Commercial Real Estate, Capital, Insurance, Leasing & Management

Creating Value for a Long-Term Hold

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The multifamily market has been red hot, and brokers are as busy as they’ve ever been. In fact, recent data from Real Capital Analytics shows 2015 will likely surpass 2014 as the most active year ever for multifamily investment.

That said, some owners who have tested the sales waters have decided to hold their assets because they either didn’t like the potential sale price or are unsure of where to put their proceeds. As the property manager, owners look to us to provide recommendations on what can be done to continue to increase ROI while holding an asset.

Because of the strength of the market, most apartment communities have seen natural rent growth without any adjustments to the property. However, at some point, rent growth will taper, so properties have to do more than just rise with the tide. A solid plan that will increase rents further and faster can be a make-or-break for a property in the event of another crash and/or raising interest rates.

Owners who are planning a long-term hold have a variety of options to add value to the property, including renovating units and adding extra amenities. By making upgrades to unit interiors, owners can set themselves up for lower expenses down the road. For example, many owners are replacing carpet with tile or hardwood floors because they will last longer without as much expense on upkeep.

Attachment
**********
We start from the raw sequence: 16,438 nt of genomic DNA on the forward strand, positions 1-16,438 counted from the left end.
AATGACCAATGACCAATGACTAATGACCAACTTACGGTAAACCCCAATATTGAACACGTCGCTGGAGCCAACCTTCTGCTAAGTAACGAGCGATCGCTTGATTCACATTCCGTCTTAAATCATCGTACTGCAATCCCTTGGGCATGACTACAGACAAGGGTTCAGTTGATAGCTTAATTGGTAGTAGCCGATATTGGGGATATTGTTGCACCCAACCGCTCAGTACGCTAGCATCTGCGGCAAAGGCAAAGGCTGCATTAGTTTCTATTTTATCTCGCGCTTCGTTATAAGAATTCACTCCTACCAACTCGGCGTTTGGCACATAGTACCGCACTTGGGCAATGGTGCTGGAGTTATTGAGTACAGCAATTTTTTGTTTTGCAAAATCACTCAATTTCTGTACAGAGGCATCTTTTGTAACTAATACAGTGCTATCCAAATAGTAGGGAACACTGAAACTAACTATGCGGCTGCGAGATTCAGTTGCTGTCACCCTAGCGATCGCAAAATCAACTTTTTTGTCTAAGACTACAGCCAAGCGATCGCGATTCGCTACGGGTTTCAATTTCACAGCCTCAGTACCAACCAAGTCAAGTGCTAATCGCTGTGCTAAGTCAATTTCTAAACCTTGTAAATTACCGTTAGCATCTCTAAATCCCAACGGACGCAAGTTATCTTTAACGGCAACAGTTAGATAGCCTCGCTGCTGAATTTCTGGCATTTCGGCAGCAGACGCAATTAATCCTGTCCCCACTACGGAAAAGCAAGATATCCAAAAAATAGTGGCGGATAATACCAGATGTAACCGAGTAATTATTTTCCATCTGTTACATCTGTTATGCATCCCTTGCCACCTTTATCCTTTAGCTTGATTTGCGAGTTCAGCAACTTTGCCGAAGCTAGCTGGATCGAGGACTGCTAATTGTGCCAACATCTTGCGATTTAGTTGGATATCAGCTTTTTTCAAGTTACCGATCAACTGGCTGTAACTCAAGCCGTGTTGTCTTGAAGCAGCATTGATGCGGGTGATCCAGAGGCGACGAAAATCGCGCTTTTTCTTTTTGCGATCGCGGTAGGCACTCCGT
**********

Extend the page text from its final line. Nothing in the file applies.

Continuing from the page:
Refinishing countertops is the cheapest way to get a visible pop. In higher-end properties, owners are trying out recycled glass countertops instead of granite. They are in line with the cost of granite, but give properties something a little bit different to tout to renters. Owners of C+ or B- properties are adding Formica countertops but with beveled edges, which visibly reduces the seam and gives the apartment a higher-end look at first glance.

Cabinets are another quick and easy fix, because owners can add new doors and paint relatively cheaply. For owners who are willing to dig a little deeper in their pockets, swapping out old white/taupe appliances for black or stainless steel immediately gives an apartment a more modern feel.

There’s a wide range of what improvements can be made and varying costs associated with making those upgrades. Before deciding what investments to make, it’s important to think through what you’re trying to get from a rent increase standpoint. Will you be able to get the traffic to justify the rent increase? Can rents even rise to that level? What will it cost to improve units to a level that will justify those prices? These are all important questions to consider.

When making upgrades for a long-term hold, it’s important to invest in long-lasting, durable improvements that won’t need to be replaced. Preventative maintenance is key, and by upgrading big-ticket items like roofs now, properties will be better prepared if/when the next downturn happens.

During the last recession, the owners who struggled to recover the most were those that pocketed the profits from 2003 through 2006 without reinvesting into the property. When the market took a turn for the worst, the properties that were starved for capital in the good times went into disrepair during the bad. It’s important for owners to learn from the past, and invest a portion of the current record high profits into their assets.

It’s inevitable that at some point values will drop and the market will slow down. I believe it will be a less brutal downturn than a few years ago, but at some point the pendulum will swing back. One could compare it to a hurricane – owners should be putting up storm shelters and buying bottled water to withstand the storm before it hits.

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